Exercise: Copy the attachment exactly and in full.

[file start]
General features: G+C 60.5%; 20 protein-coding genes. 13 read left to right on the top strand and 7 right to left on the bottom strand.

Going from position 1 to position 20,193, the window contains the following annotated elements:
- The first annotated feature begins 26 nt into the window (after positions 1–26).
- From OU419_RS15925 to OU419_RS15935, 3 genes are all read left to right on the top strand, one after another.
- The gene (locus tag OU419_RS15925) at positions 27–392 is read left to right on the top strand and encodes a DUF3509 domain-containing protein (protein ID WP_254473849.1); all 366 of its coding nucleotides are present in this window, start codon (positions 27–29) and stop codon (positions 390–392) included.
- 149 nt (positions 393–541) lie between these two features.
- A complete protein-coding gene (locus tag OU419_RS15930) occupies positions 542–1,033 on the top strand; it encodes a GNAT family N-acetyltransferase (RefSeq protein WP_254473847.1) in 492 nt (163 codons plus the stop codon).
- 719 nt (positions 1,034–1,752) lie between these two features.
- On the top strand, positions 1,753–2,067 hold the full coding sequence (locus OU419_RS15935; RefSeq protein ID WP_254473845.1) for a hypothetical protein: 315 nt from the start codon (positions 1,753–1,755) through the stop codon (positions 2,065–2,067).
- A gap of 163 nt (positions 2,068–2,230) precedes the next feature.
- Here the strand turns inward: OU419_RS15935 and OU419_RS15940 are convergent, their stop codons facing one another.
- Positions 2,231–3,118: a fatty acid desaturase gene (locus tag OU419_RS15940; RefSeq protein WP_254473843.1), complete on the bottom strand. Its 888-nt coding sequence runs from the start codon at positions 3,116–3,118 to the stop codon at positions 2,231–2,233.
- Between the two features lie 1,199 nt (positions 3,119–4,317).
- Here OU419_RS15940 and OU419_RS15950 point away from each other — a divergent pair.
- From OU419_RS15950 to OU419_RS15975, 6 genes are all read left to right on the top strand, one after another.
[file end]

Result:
General features: G+C 60.5%; 20 protein-coding genes. 13 read left to right on the top strand and 7 right to left on the bottom strand.

Going from position 1 to position 20,193, the window contains the following annotated elements:
- The first annotated feature begins 26 nt into the window (after positions 1–26).
- From OU419_RS15925 to OU419_RS15935, 3 genes are all read left to right on the top strand, one after another.
- The gene (locus tag OU419_RS15925) at positions 27–392 is read left to right on the top strand and encodes a DUF3509 domain-containing protein (protein ID WP_254473849.1); all 366 of its coding nucleotides are present in this window, start codon (positions 27–29) and stop codon (positions 390–392) included.
- 149 nt (positions 393–541) lie between these two features.
- A complete protein-coding gene (locus tag OU419_RS15930) occupies positions 542–1,033 on the top strand; it encodes a GNAT family N-acetyltransferase (RefSeq protein WP_254473847.1) in 492 nt (163 codons plus the stop codon).
- 719 nt (positions 1,034–1,752) lie between these two features.
- On the top strand, positions 1,753–2,067 hold the full coding sequence (locus OU419_RS15935; RefSeq protein ID WP_254473845.1) for a hypothetical protein: 315 nt from the start codon (positions 1,753–1,755) through the stop codon (positions 2,065–2,067).
- A gap of 163 nt (positions 2,068–2,230) precedes the next feature.
- Here the strand turns inward: OU419_RS15935 and OU419_RS15940 are convergent, their stop codons facing one another.
- Positions 2,231–3,118: a fatty acid desaturase gene (locus tag OU419_RS15940; RefSeq protein WP_254473843.1), complete on the bottom strand. Its 888-nt coding sequence runs from the start codon at positions 3,116–3,118 to the stop codon at positions 2,231–2,233.
- Between the two features lie 1,199 nt (positions 3,119–4,317).
- Here OU419_RS15940 and OU419_RS15950 point away from each other — a divergent pair.
- From OU419_RS15950 to OU419_RS15975, 6 genes are all read left to right on the top strand, one after another.